Friday, September 28, 2007

Fat in Africa.

Today, September 28th ...

The intrepid missionary explorer David Livingstone was in Africa, near Lake Nyasa (he was the first European to set eyes on it) on this day in 1866. He wrote:

“The chief … was prodigiously fat. This is the African way of showing love – plenty of fat and beer. He brought also a huge basket of pombe, the native beer, and another of porrige, and a pot of cooked meat. More food was brought to us than we could carry.”

A century and a half later we are immediately struck by the meaning of fatness in this story. This chief was loved and loving and generous, as demonstrated by his fatness - even before we find out about his great gift of food. In his own country no doubt the chief would still be viewed in that light today, for in poor countries and poor times fat is a sign of wealth and health and amiability (and is beautiful). Within an affluent society it is the reverse - fat is seen as a mark of poverty or ignorance or gluttony (and is ugly).

This is how it has always been – creating and applying a meaning to something is inevitably associated with making a judgement of it, and we have always been most savagely judgemental in respect of our fellow humans. In another part of Africa (the south and west) were peoples with a language which sounded strange to the seventeenth century Dutch who were vigorously colonising the area. The speech sounded to them like stuttering, and the indigenous people became known as ‘Hottentots’ from the colonists word for that form of speech.

Naturally for the era, the colonists considered the native people inferior in every respect, and ‘Hottentot’ became a generally derogatory adjective applied to a number of things. With one exception. A rather elegant and delicious “Hottentot pie” was fashionable in the eighteenth century. The pie is not essentially different from a common sort of pie made for centuries, and going by a variety of names. I have no idea why for a while it was briefly called after the Hottentots, so if any of you do know, please pass the information on.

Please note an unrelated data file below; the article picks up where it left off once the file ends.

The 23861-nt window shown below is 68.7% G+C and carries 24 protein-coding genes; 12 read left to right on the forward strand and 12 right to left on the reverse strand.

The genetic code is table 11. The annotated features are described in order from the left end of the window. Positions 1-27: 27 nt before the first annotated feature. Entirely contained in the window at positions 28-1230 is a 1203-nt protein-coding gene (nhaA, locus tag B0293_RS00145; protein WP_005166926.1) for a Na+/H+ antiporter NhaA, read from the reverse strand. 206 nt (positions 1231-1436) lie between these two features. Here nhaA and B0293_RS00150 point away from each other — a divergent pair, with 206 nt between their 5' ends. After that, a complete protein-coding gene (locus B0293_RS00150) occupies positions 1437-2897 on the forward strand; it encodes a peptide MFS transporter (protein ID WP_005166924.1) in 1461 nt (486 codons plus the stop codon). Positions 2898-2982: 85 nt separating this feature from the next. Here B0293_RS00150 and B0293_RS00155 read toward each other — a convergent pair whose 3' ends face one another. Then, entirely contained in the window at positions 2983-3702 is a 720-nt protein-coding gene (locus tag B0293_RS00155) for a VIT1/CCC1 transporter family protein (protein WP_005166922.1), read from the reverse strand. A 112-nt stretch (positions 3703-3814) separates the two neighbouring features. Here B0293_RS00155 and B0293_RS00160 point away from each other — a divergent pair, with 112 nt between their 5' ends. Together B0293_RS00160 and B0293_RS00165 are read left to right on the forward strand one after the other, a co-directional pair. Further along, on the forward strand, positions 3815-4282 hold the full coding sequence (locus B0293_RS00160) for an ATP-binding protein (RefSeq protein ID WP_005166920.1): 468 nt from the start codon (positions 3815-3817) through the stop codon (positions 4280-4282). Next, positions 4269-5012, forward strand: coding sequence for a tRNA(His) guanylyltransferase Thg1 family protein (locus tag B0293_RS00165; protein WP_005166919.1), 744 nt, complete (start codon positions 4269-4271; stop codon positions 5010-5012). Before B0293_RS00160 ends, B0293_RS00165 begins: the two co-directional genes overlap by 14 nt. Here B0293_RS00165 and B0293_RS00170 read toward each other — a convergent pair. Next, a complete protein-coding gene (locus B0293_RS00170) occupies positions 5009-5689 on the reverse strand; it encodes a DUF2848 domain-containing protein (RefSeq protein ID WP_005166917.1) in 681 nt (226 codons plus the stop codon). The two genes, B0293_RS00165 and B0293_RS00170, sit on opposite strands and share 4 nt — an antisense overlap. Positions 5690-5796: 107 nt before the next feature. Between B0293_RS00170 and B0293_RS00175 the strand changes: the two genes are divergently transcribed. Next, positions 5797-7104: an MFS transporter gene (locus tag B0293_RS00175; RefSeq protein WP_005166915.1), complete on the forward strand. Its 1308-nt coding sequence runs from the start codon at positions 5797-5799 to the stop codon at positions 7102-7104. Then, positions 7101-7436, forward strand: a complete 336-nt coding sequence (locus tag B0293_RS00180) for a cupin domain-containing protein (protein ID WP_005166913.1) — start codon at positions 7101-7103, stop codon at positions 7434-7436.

Hottentot Pie.
Boil and bone two calf’s feet, clean very well a calf’s chitterling, boil it an chop it small, take two chickens and cut them up as for eating, put them in a stew-pan with two sweet-breads, a quart of veal or mutton gravy, half an ounce of morels, Chyan [cayenne] pepper and salt to your palate, stew them all together an hour over a gentle fire, then put in six force-meat balls that have been boiled, and the yolks of four hard eggs, and put them in a good raised crust that has been baked for it, strew over the top of your pie a few green peas boiled as for eating; or peel and cut some young green brocoli stalks about the size of peas, give them a gentle boil, and strew them over the top of your pie, and send it up hot without a lid, the same way as a French pie.
[The Experienced English Housekeeper; Elizabeth Raffald; 1769]

Monday’s Story …

Quotation for the Day …

"I have no truck with lettuce, cabbage, and similar chlorophyll. Any dietitian will tell you that a running foot of apple strudel contains four times the vitamins of a bushel of beans. S.J. Perelman.

My Book ...

There will be more, much more, on pies and pasties in my upcoming book tentatively entitled "The Pie: A Celebratory History", to be published by Reaktion Press in the UK in late 2008.

No comments: